A handful of wood products operations continued in the area. Downtown contained a solid anchor of shopkeepers that provided basic needs for the population that, for the most part, lived and worked in Junction City.


Some of that structure began to change in the 1960s. Construction of I-5 well east of the town stole much of the traffic from Hwy 99, the city's main artery. At the same time, the city was becoming home to more and more residents who commuted to jobs in the Eugene/Springfield area. The shift came partly because of a reduction in wood products and partly because advances in education were leading local residents to the sort of high-skill jobs found in metropolitan areas.


At the same time, Junction City was becoming increasingly attractive to those who had come from elsewhere to take Eugene/Springfield jobs, but who preferred small-town life.


The city's population has doubled in the last 30 years and growth in the surrounding rural area has been even greater due to the development of many small home- and farmsteads in the '70s and '80s.


"It's become a community of newcomers, but they don't get involved right away. It takes them awhile to settle before they start to join in. The large apartment complex south of town is more transient. Those people don't tend to stay."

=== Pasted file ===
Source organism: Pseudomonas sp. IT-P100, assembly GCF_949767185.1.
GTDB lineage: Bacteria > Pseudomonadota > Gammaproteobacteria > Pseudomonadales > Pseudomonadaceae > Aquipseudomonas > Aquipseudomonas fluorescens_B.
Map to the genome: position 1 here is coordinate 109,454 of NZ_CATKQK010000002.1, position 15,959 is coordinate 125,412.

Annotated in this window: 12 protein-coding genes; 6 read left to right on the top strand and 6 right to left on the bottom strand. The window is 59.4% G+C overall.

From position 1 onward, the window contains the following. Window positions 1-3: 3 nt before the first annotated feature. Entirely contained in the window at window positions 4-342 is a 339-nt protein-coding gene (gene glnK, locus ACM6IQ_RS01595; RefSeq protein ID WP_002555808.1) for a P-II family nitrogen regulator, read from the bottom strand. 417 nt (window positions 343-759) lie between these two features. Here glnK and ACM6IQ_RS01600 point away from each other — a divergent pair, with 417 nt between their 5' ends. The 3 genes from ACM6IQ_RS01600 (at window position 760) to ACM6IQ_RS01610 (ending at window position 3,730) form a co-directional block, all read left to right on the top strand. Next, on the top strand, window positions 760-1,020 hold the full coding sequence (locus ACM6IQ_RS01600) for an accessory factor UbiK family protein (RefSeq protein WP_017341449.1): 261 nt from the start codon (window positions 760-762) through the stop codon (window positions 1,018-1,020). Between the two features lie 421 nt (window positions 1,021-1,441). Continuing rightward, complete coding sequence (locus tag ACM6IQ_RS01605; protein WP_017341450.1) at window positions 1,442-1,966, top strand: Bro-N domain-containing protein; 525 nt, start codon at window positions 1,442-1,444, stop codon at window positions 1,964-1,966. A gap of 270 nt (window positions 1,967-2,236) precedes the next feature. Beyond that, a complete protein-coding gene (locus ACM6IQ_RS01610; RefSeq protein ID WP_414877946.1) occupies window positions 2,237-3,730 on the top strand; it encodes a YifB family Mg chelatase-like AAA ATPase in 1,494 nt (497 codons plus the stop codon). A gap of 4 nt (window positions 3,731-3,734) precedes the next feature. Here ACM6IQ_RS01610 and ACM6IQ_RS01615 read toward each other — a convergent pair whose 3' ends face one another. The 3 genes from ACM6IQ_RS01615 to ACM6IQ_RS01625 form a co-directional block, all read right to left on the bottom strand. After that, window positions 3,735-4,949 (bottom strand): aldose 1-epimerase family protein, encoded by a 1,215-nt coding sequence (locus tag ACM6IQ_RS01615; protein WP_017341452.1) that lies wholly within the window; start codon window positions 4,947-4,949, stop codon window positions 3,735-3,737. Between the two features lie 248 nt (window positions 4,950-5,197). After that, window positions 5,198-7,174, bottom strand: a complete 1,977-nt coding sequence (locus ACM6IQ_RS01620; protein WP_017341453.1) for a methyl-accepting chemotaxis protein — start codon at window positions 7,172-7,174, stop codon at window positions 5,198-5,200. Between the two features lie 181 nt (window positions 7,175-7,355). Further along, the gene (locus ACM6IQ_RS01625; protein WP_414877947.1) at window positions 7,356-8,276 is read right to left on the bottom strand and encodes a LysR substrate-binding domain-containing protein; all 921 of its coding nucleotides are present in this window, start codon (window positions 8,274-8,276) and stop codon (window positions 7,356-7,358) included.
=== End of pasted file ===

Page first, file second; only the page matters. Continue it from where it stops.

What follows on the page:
"In the 1950s, this was a strong Danish community, not really accepting of newcomers. Gradually that has changed."


Harrisburg, originally known as Prairie City, was incorporated in 1886. It is located in western Linn County, east of the Willamette River. It's growth impetus came after the great flood of the Willamette River in 1861. The flood destroyed what is now Lancaster and the river came right up to Harrisburg where it has remained ever since. Harrisburg was the farthest reach for commercial river use during the steamboat era ( The Willamette River continues to be important to Harrisburg for fishing and boating. It also provides the backdrop to the Fourth of July fireworks show. Last year was the 50th annual celebration. Harrisburg had a population of 2062 in 1990 and 2795 in 2000, an increase of 26% (Census Data, Table Seven).


One person characterized Harrisburg this way:


"A little farming community being overwhelmed by motor coach manufacturing and the in-migration of bedroomers."


Monroe had 528 people in 1990 and 607 in 2000, an increase of 13% (Census Data, Table Seven). It is in the southern portion of Benton County. It was settled through homesteading, timber production, and as a small river port, dating from the 1840s. Agriculture has been its mainstay from the beginning. The fertile soils along the Willamette and Long Tom Rivers were and are used for row crops, most often for vegetables. The heavier clay soils away from the river are used for grass seeds. Christmas trees are a strong element of local agriculture. November and December is known as a period of high activity in the community, as Christmas trees are cut and sent to market by rail, helicopter, and truck. Although timber mills around Monroe disappeared sometime ago, many people still earn income from the timber industry.